Frailty and its potential relevance to cardiovascular care

Mandeep Singh, Karen Alexander, Véronique L. Roger, Charanjit S. Rihal, Heather E. Whitson, Amir Lerman, Arshad Jahangir, K. Sreekumaran Nair

Research output: Contribution to journalReview articlepeer-review

72 Scopus citations


Frailty is characterized by vulnerability to acute stressors and is a consequence of decline in overall function and physiologic reserves. An estimated 7% of the US population older than 65 years and 30% of octogenarians are frail. The domains to define frailty include mobility, strength, balance, motor processing, cognition, nutrition, endurance, and physical activity. Pathophysiologic pathways leading to frailty involve a multisystem cascade that includes neuroendocrine dysfunction with lower insulinlike growth factor and dehydroepiandrosterone sulfate and an altered inflammatory milieu with increased levels of C-reactive protein, interleukins, tumor necrosis factor α, and abnormal coagulation. Frailty predicts death and heralds the transition to disability in general populations. As the population with coronary artery disease shifts toward older patients, physicians must consider the role of frailty in their patients. This review will enable clinicians to recognize frailty and consider its relevance in their daily practice. We also elaborate on reasons to consider frailty in older adults with cardiovascular disease and focus on its early identification, on referral to specialists, and on care after serious cardiac events.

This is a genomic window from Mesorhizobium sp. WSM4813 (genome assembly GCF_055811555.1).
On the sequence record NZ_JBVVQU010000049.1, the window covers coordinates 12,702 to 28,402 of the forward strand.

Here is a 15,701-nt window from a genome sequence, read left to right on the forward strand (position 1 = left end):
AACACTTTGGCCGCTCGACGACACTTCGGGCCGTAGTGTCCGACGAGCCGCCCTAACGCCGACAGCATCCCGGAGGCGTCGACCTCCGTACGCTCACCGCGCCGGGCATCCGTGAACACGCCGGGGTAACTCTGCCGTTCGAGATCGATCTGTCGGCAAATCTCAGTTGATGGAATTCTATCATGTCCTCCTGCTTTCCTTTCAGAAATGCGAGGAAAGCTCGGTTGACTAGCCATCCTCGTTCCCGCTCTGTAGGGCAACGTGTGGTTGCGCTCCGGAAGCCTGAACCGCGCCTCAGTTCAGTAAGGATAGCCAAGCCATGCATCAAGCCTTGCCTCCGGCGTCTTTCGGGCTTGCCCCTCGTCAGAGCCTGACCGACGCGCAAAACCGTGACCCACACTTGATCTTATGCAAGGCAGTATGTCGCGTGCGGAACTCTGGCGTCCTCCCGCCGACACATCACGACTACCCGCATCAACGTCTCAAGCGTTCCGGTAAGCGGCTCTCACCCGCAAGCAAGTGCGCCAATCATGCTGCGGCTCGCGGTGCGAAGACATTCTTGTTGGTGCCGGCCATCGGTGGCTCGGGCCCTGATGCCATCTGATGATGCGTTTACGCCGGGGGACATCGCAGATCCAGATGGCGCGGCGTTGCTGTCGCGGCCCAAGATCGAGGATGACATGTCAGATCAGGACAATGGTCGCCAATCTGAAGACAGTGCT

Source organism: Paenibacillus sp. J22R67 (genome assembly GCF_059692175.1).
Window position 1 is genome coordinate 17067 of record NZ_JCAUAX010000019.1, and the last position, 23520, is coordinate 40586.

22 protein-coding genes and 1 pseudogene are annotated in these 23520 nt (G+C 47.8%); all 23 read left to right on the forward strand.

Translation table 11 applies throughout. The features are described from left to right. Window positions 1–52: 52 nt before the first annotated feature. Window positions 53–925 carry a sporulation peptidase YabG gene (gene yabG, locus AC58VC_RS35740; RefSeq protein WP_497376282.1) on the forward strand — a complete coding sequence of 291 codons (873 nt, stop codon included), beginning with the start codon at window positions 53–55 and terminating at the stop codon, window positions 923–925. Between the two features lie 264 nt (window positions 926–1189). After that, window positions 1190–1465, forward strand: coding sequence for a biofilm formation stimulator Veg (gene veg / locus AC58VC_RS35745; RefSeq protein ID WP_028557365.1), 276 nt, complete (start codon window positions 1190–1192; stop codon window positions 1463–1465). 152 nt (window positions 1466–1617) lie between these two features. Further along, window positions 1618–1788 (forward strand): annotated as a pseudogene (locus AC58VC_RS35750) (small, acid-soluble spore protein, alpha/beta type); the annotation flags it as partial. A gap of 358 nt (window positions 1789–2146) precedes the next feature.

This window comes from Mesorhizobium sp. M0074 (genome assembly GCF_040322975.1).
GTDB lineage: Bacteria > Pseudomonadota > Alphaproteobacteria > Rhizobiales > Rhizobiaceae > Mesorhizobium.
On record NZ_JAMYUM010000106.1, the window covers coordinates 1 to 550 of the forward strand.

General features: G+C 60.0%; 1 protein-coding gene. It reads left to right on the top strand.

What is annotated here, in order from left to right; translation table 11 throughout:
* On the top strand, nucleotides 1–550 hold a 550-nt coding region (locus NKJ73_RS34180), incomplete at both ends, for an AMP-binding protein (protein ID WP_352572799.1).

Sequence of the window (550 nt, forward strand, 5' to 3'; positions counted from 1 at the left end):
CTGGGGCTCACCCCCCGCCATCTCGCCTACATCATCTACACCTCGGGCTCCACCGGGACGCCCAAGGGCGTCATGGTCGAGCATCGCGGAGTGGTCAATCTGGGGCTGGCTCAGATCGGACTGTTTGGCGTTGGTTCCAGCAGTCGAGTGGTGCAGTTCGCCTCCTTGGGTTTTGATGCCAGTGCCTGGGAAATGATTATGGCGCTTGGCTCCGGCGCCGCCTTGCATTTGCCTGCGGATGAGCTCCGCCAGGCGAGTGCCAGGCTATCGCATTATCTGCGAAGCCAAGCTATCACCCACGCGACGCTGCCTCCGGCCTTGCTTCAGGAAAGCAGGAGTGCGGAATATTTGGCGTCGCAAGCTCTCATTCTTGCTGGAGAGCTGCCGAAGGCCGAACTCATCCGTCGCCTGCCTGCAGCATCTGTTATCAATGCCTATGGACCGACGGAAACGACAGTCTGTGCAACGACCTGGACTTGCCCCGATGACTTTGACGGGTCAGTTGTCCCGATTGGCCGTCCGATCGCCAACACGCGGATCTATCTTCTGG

Original languageEnglish (US)
Pages (from-to)1146-1153
Number of pages8
JournalMayo Clinic proceedings
Issue number10
StatePublished - Oct 2008

ASJC Scopus subject areas

  • General Medicine


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